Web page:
The mix and composition of securities owned by an individual or an institution (like a mutual fund) holdings among different classes of securities. These combined holdings are usually made up of a combination of stocks, bonds, mortgages, money market instruments, commodities, collectibles, or real estate investments. An individual investor might have a portfolio that includes several of these investments, while the manager of an equity mutual fund will manage a portfolio that is primarily made up of stocks. A diversified portfolio will have a variety of investments.

Preferred Rates:

As non-smoking rates caused a major reduction in the cost of life insurance in the early 1980's, the emergence of preferred non-smoker rates in 1998 has caused another noteworthy reduction in rates. A growing number of insurance companies are offering better rates, which go beyond simply looking at gender or smoking habits. Other health related factors such as physical build, lifestyle, avocation and personal and family health history indicating longer life expectancy can add up to significant cost savings to new life insurance applicants.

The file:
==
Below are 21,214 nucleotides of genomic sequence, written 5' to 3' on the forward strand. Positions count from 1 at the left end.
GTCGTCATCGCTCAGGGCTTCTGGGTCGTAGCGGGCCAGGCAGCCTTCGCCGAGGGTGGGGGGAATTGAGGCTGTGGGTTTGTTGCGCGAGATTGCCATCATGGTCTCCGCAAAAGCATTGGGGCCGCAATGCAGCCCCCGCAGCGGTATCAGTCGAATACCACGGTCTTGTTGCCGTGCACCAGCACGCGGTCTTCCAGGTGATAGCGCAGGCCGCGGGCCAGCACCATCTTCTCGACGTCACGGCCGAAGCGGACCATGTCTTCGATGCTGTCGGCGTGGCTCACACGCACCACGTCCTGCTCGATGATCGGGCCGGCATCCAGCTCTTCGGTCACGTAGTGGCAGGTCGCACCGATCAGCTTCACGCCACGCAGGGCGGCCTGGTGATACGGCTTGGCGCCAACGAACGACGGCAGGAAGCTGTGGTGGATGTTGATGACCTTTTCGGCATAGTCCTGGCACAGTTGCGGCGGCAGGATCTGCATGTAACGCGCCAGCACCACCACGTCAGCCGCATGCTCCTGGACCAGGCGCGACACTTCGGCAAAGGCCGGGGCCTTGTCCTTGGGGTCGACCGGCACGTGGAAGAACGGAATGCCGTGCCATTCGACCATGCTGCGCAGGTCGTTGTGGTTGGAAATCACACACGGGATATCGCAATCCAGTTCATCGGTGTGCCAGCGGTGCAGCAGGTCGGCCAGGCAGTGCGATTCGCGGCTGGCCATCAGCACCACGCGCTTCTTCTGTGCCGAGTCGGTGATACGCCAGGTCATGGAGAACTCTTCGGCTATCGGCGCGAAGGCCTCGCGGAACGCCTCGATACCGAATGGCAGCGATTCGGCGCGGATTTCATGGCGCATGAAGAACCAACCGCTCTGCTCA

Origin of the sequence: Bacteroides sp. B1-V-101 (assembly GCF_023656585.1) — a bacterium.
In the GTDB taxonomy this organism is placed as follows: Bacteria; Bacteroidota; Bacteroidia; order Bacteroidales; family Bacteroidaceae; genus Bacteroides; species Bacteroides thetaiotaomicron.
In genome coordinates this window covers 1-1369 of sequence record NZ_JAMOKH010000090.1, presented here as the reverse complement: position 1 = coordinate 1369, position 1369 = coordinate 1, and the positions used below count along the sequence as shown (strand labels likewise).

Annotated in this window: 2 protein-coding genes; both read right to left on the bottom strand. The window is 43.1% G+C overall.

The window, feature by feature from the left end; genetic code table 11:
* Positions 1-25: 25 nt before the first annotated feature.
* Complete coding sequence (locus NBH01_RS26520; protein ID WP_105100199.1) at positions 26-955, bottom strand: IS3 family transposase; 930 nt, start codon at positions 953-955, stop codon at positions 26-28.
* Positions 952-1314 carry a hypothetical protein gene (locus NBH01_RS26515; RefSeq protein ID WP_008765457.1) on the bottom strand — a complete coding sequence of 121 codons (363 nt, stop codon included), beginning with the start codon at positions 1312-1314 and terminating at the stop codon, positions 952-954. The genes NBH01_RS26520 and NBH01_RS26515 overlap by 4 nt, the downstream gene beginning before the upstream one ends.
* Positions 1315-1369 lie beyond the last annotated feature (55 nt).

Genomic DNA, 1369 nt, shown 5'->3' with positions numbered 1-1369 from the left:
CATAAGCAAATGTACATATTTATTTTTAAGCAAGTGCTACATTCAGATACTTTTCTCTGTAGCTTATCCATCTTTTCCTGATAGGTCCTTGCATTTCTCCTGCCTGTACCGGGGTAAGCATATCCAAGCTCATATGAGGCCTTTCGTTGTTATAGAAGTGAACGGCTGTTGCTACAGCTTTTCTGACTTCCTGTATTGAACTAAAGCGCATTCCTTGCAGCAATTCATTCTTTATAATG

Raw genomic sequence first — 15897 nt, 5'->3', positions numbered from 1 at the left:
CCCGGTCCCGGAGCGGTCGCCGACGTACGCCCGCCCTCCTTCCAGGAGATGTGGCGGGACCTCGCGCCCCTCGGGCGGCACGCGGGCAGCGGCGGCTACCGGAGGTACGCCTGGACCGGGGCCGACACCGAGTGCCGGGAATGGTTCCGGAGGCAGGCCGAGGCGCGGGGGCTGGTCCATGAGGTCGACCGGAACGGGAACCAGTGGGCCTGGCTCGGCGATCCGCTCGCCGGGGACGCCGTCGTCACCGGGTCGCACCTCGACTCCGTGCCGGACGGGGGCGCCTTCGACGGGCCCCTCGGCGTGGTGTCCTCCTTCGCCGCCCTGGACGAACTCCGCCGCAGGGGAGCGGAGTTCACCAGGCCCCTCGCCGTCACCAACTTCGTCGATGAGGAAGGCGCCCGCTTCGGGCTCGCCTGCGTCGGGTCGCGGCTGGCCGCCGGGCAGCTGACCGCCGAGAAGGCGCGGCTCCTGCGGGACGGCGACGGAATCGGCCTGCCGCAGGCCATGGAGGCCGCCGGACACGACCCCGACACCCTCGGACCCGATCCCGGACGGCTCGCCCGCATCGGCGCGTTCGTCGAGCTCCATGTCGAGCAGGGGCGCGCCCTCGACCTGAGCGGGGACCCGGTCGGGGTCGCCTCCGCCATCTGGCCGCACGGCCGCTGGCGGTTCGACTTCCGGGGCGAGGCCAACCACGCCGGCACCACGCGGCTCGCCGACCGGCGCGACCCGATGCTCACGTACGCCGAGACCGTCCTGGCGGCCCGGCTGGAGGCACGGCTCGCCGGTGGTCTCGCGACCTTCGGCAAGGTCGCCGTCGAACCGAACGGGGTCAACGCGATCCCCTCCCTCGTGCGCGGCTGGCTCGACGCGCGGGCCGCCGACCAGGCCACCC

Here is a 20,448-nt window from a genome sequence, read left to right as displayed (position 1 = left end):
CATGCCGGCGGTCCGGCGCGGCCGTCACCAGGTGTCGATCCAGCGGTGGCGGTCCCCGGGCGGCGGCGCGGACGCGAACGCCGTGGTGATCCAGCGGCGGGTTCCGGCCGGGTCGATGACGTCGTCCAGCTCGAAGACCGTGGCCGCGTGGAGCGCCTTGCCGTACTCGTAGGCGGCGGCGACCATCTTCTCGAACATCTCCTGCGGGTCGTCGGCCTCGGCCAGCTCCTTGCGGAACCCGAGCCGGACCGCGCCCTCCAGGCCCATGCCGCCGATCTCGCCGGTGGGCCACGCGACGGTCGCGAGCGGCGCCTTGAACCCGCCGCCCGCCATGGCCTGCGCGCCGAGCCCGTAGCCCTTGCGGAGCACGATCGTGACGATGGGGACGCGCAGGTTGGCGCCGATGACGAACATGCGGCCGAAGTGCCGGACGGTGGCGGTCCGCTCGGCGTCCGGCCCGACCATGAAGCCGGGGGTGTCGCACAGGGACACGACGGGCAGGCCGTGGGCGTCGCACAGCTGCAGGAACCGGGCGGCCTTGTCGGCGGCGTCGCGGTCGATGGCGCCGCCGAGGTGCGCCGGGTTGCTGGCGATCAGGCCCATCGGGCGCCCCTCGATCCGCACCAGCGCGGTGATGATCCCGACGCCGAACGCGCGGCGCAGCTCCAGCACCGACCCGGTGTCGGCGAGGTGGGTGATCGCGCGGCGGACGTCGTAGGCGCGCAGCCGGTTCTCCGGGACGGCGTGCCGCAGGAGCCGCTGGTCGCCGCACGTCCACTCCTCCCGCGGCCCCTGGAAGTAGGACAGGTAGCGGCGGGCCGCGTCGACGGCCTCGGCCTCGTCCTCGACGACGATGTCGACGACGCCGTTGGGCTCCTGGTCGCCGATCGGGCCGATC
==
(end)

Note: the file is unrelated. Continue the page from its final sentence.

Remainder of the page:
Preferred Stock:

A security that representing shares of a corporation with the distinction that if company earnings are sufficient, and dividends are to be paid, dividends must be first paid to these holders of stock, and that is usually entitled to priority over common stock if the company liquidates. Generally, preferred stocks pay dividends at a fixed rate

Prenuptial Agreement:

A written contract entered into by a couple who intends to marry but want to establish, before the marriage, their rights in the event of death or divorce during marriage. Such a document generally limits a spouse’s rights to property, support, or inheritance upon divorce.